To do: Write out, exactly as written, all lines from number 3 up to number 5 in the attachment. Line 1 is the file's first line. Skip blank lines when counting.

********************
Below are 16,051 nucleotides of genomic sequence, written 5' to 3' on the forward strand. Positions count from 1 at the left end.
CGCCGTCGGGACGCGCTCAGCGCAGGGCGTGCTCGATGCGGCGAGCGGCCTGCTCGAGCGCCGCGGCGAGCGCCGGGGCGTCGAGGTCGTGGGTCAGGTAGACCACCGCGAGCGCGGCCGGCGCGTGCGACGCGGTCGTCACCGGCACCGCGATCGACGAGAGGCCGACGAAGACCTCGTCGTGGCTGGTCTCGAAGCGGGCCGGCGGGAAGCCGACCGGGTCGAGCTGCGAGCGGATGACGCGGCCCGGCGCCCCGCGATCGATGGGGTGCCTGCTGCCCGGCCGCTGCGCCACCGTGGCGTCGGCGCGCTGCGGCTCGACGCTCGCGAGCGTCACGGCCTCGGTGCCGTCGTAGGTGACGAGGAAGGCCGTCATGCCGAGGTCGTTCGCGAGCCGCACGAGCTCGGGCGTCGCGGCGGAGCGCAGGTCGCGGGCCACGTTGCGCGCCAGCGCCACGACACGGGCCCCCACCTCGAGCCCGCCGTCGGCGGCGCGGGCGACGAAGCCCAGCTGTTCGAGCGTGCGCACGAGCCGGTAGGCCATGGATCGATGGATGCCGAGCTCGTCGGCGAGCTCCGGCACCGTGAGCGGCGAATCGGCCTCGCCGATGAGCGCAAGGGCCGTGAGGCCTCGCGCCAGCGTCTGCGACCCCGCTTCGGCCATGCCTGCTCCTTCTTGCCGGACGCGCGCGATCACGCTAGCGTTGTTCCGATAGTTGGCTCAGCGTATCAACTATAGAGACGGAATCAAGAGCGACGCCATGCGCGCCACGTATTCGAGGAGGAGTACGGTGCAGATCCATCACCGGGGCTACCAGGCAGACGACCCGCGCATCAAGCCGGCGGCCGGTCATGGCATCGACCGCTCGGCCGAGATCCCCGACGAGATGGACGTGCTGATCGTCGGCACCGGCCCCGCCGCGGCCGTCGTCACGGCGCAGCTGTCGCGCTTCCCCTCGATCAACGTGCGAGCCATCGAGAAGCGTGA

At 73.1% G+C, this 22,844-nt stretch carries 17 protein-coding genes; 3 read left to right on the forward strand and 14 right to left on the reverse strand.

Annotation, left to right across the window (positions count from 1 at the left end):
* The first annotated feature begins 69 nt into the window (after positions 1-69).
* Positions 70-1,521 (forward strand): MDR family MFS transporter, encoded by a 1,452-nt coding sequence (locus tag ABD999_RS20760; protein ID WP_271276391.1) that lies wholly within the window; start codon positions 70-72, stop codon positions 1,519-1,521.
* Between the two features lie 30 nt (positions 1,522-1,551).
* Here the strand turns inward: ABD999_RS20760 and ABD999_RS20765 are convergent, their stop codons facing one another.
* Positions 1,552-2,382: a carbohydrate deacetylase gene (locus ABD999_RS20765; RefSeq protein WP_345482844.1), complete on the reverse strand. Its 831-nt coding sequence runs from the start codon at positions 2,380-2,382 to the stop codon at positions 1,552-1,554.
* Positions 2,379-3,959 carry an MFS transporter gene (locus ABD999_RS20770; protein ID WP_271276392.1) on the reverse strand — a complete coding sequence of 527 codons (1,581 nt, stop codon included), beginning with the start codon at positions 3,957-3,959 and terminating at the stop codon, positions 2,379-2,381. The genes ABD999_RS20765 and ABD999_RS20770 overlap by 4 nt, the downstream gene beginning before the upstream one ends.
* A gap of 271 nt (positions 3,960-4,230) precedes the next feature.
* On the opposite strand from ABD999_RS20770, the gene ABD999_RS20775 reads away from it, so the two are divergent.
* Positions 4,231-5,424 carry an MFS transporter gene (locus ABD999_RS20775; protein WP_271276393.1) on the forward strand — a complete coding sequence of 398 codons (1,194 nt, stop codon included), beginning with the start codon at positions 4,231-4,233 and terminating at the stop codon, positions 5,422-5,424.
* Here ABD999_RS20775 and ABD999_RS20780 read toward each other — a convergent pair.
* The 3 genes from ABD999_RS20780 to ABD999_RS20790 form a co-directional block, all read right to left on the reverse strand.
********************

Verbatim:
At 73.1% G+C, this 22,844-nt stretch carries 17 protein-coding genes; 3 read left to right on the forward strand and 14 right to left on the reverse strand.

Annotation, left to right across the window (positions count from 1 at the left end):
* The first annotated feature begins 69 nt into the window (after positions 1-69).